I am constantly amazed to see the large amount of money and effort being invested in the design of New Zealand company websites so often being accompanied by an almost total lack of thought or effort applied to promotion of the finished sites. Examples abound of major companies spending small fortunes on a sophisticated online presence, sometimes complete with E-commerce, only to find out at the end of the venture that they are getting very few visitors to their sites and even fewer sales to justify their initial investment. This despite the fact that, once properly promoted, even a small firm's comparatively modest Web Presence can generate literally thousands of 'hits' per month.
For example, our company's site at http://www.websites.co.nz achieved over 36,000 "hits" in only its second month. (Click here to view more detailed statistics.) This site is fairly modest in design, but very useful to anybody looking for New Zealand websites. It is also simple, loads quickly and is easy to navigate. A fair amount of work has obviously gone into the design of this site, but even more importantly we put a lot of thought and effort into its promotion.
First, the selection of the domain name was an important success factor. If you were an internet user looking for a listing of websites in the New Zealand companies domain (www.companyname.co.nz) what URL would you try typing in first before resorting to a search engine? According to our research a surprisingly high number of people 'surf the net' this way.
People in America may never have heard of a particular New Zealand company name-even if it is well known in our country. All they know is they are looking for 'New Zealand widget manufacturers.' Which are they more likely to try as their first educated guess? Will it be www.widgets.co.nz or "www.thenameofourbignewzealandwidgetcompany.co.nz"? So generic domain names are one good tip. They are also relatively inexpensive, so why not have two-a generic one and your company name-both linked to the one website? (If there isn't an available generic name for your industry, not to worry. Click here to inquire about listing in the generic site at websites.co.nz)
Second, (for now at least) money can not buy top search engine rankings. Automated "Submission wizards" notwithstanding, only human effort in choosing metatags and keywords and an understanding of how the different engines work can consistently achieve high placings. Last time we checked we found a relatively simple site we have been promoting listed in number 1 spots in several major search engines for relevant keywords and in the top 2 or 3 in many others. An Amazon.com affiliate website, expensive design features are few (Amazon.com handle the E-Commerce side of things very well.) Yet as far as users of "the #1 rated Search Engine" are concerned, this site stands out as the number one match, and the sites of most of the "major" New Zealand companies are either distant also-rans or can't be found at all.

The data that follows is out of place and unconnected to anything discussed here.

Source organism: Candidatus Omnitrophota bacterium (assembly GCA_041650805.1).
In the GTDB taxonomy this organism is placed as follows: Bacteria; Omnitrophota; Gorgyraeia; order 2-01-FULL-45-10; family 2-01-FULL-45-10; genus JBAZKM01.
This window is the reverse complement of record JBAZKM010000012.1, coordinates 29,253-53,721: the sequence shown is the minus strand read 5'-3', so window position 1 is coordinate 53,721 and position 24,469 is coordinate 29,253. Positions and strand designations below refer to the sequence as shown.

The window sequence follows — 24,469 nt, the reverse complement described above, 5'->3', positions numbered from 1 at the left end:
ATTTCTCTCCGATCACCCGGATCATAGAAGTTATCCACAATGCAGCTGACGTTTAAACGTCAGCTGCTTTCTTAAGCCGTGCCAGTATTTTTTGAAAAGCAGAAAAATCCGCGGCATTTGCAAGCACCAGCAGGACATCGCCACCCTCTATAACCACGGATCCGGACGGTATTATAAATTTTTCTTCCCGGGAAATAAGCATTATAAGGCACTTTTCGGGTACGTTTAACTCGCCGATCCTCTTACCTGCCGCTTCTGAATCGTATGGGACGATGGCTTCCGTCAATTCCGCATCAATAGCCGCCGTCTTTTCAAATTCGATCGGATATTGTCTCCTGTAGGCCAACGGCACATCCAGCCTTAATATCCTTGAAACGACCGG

This example highlights both an opportunity and a challenge for businesses seeking to set up an online presence. The opportunity is for smaller organizations to work smarter and to beat the bigger companies either by becoming experts in online promotion themselves or, if they don't have the time (and who does these days?) by finding out about employing reasonably priced specialists like ourselves who understand the online medium.
The challenge is for smaller companies to realise that they need to budget for the promotion of their site as well as for the design of it, and for bigger organizations to break the mentality that simply by paying large sums of money to an even larger marketing company, that this will ensure success online. It won't! A website is absolutely useless if nobody can find it.
In the "offline" world the largest marketing budget invariably has the biggest impact in terms of name recognition and sales. The relatively new online medium just doesn’t work that way; and it is not surprising that traditional marketers do not generally understand it-the world wide web does not fit the usual marketing paradigms of print and broadcast media, that are still the main focus of marketing courses at tertiary colleges and universities. One quality the offline and online world do share is that success is all about getting your message to as many of the right people as possible. One main difference is that on the web people tend to come looking for you, whereas in the offline world companies simply try to 'push' their message at people. Pull vs push is just one major difference between online promotion and offline promotion. Don't even think about trying to "push" your message at people on the net, either through bulk Email or inappropriate Newsgroup submissions (otherwise known as "Spamming".) All you will succeed in doing is upsetting people.
Investigating the availability of a generic domain name and applying extra effort to preparing search engine submissions are only two small elements of a successful online marketing strategy, but both can easily make the difference between a popular site and a complete disaster. Amazing as it seems, companies that have spent good money for professional web designers to construct their sites often cannot seem to see the value in the proper promotion of their finished masterpieces. There is no need to make the same mistake yourself. If you need any help just drop me a line.
Article by Steve Prentice of Web Sites Limited, a New Zealand website promotion and Construction company. You can fill in this online form to find out how little it would cost you to have Steve personally promote your own website.
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